Building Relationships Based on Trust
WINNIPEG – As of April 1, 2020, child welfare and public health systems in Manitoba will be ready to more effectively and proactively connect mothers with supports, and will no longer issue birth alerts for high-risk expectant mothers, Families Minister Heather Stefanson announced today.
“To build a relationship with an at-risk mother and connect her with the programs and supports she needs, first we need to build trust,” said Stefanson. “Birth alerts are having the opposite effect, discouraging moms and families from reaching out at a time when we most want to work with them. This decades-old practice will end in Manitoba, as part of our commitment to transform the child welfare system and connect families with community-based supports and services.”
Birth alerts notify hospitals and other Child and Family Services (CFS) agencies of the need for further assessment before a newborn is discharged to the care of a parent who has been assessed as ‘high risk’. The CFS Standards Manual provides direction on the practice of birth alerts. Birth alerts are issued by a CFS agency and distributed by the department.
Provincial child welfare standards will be updated to remove references to birth alerts and clearly state expectations for a stronger focus on building voluntary partnerships with parents to address their strengths and needs, which may include the creation of a safety plan, followed by referrals to the existing community, cultural and health-care services as needed.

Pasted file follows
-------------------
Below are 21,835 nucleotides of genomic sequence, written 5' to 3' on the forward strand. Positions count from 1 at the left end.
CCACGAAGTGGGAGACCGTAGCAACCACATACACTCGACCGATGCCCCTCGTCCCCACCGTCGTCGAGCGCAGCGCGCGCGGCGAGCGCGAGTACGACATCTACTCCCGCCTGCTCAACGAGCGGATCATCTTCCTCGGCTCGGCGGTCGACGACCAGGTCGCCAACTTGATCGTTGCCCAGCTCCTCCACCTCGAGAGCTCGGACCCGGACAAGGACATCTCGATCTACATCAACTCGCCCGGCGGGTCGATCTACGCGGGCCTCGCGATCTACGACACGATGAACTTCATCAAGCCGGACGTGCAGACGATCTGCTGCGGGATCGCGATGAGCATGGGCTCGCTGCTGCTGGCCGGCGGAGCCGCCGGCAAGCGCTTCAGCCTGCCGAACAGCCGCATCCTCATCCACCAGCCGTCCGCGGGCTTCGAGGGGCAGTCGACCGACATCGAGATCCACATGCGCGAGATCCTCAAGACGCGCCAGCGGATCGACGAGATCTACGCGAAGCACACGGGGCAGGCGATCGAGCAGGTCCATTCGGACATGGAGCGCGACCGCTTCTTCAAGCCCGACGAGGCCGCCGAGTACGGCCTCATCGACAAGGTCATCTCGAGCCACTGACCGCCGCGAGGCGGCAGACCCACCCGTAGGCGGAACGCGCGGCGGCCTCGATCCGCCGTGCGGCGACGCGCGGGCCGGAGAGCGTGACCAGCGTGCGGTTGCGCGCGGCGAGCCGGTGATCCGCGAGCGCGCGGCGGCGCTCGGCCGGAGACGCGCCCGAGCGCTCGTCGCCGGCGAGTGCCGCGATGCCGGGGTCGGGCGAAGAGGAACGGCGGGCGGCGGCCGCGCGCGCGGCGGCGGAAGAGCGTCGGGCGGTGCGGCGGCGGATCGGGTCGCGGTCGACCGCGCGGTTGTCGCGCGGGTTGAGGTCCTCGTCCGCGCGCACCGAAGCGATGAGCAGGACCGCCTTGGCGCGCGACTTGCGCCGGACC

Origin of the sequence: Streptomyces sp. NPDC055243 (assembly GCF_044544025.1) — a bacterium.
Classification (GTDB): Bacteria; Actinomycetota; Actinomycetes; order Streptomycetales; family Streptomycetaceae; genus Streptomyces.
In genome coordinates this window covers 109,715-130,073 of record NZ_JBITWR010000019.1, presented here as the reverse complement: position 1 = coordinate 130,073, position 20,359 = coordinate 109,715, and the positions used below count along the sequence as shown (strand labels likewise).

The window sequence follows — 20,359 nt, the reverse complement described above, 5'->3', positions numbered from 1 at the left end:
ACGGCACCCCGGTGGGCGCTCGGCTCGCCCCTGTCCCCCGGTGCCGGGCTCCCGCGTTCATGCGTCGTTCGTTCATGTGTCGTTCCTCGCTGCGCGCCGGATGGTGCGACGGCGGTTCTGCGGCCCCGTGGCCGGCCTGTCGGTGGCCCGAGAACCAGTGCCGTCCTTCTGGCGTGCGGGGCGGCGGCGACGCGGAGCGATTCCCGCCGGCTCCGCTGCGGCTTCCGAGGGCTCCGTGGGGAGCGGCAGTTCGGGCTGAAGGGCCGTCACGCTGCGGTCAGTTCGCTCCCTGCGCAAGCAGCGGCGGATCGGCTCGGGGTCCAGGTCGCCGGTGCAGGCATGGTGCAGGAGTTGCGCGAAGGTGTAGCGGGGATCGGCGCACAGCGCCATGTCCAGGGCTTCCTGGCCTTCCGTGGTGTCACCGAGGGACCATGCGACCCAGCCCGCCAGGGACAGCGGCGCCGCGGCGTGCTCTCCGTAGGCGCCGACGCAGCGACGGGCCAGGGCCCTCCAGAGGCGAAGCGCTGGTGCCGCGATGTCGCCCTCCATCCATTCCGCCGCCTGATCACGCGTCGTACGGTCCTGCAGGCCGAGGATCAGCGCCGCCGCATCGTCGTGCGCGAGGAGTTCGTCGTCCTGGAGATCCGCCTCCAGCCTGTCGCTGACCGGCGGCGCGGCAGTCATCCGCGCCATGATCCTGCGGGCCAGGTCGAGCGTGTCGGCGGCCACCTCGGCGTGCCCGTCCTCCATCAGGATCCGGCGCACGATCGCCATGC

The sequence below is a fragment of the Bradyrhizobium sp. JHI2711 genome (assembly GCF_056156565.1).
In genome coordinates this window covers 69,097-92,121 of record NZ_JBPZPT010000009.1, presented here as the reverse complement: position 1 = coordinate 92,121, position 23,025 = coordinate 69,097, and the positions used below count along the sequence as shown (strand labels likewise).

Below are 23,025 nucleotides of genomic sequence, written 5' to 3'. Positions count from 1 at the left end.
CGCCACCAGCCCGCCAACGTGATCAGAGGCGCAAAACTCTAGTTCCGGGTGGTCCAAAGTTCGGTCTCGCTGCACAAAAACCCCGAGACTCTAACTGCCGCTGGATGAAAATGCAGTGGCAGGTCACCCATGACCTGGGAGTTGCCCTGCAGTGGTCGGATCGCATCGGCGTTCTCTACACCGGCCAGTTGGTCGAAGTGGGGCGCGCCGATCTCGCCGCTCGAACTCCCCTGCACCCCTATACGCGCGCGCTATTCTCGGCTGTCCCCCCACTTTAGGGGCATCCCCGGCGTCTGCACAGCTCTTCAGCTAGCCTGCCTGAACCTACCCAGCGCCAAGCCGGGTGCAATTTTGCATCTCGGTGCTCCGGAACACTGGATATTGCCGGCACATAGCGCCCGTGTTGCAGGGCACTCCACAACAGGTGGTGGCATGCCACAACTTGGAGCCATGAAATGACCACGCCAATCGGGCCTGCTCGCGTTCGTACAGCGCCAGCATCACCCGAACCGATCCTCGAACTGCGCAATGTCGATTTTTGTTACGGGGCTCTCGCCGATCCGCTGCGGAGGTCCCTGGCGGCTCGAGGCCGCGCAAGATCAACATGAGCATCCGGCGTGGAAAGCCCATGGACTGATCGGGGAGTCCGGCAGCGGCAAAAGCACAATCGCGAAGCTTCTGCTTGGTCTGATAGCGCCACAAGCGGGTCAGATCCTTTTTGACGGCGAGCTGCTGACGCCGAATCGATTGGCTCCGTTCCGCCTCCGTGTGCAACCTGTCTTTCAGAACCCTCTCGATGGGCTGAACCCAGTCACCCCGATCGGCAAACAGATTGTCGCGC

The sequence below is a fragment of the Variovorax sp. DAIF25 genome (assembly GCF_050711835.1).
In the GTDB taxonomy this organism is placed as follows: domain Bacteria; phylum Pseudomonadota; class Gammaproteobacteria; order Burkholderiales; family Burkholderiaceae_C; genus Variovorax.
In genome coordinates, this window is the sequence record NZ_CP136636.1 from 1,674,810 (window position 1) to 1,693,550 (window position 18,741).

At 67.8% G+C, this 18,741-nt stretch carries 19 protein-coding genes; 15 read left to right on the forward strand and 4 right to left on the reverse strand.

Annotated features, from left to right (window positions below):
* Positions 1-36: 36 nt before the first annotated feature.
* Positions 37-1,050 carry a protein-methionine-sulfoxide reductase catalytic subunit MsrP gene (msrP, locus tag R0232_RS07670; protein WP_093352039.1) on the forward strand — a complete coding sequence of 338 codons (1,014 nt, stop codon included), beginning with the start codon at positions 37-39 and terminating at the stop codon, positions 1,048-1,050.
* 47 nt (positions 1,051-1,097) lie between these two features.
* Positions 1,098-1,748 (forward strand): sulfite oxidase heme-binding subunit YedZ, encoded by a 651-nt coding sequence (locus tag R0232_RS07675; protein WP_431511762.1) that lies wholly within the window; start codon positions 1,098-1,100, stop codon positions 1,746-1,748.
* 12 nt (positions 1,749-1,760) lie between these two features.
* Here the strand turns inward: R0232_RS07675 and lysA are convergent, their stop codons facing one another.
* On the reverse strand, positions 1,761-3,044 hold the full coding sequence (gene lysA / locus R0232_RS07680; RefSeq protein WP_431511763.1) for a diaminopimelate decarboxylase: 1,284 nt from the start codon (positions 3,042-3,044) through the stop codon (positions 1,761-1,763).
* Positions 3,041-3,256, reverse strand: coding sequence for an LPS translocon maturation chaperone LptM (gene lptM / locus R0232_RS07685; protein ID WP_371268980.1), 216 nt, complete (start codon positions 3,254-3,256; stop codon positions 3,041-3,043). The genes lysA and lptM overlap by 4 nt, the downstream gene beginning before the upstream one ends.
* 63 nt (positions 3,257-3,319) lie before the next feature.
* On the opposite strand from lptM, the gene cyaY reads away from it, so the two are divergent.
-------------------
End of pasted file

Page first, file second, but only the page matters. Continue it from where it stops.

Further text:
The province has already been working with child welfare authorities, the health-care sector and other partners to lay the groundwork for moving away from birth alerts by April 1. This will help ensure systems are better integrated to provide comprehensive, wrap-around supports for mothers, children, and families.
“Our priority is to help keep families together and reduce the number of children in care,” said Stefanson. “We are shifting our focus toward better supports for expectant mothers including early interventions, reunification, and better planning.”
The minister noted the end of birth alerts will not affect the child welfare system’s ability to protect children who are at risk of neglect or abuse. All Manitobans, including health-care providers, continue to have a legislated duty to report if they think a child is at risk.
Manitoba’s decision to end birth alerts builds on the recommendations of the Child Welfare Legislative Review Committee. Indigenous leadership, including the Southern Chiefs Organization, Manitoba Keewatinowi Okimakanak and the Assembly of Manitoba Chiefs, have also called for an end to this practice.
The Manitoba government continues to develop programs to help connect families with the supports they need. This includes Wednesday’s launch of Granny’s House, which will provide temporary, culturally-safe respite care, as well as the Indigenous doula social impact bond led by the Southern First Nations Network of Care.